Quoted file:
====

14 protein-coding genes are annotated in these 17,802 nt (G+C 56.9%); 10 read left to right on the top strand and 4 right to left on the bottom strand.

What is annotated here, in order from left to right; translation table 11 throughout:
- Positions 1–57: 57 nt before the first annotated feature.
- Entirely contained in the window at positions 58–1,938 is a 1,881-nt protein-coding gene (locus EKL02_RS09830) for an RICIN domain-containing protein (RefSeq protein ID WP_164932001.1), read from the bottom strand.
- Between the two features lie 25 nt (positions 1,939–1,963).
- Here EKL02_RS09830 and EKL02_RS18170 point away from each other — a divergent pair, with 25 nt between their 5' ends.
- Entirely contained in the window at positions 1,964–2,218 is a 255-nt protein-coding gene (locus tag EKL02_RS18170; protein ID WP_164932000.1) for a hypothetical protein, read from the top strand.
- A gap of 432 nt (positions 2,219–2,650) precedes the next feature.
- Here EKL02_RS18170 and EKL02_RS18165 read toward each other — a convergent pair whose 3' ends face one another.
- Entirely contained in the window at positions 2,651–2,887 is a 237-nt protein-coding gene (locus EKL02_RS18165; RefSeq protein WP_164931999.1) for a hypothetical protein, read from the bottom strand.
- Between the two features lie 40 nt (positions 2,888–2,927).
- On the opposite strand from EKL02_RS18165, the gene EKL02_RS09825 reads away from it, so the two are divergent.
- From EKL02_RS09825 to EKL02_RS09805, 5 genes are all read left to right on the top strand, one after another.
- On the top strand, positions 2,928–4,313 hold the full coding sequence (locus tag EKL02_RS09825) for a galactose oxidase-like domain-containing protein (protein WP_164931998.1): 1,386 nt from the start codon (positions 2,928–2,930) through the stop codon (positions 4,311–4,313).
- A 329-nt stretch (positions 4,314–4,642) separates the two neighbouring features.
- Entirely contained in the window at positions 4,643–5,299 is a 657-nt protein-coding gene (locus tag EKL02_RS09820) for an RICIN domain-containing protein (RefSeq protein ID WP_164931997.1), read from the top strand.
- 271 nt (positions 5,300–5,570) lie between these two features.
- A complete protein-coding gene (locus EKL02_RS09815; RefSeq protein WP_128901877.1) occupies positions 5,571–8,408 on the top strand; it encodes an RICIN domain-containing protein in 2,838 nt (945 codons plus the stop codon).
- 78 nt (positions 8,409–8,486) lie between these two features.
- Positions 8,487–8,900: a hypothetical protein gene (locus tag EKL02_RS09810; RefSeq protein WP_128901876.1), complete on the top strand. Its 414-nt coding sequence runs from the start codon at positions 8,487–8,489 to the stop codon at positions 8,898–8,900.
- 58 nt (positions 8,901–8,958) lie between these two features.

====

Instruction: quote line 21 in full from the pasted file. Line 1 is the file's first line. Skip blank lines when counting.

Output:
- 58 nt (positions 8,901–8,958) lie between these two features.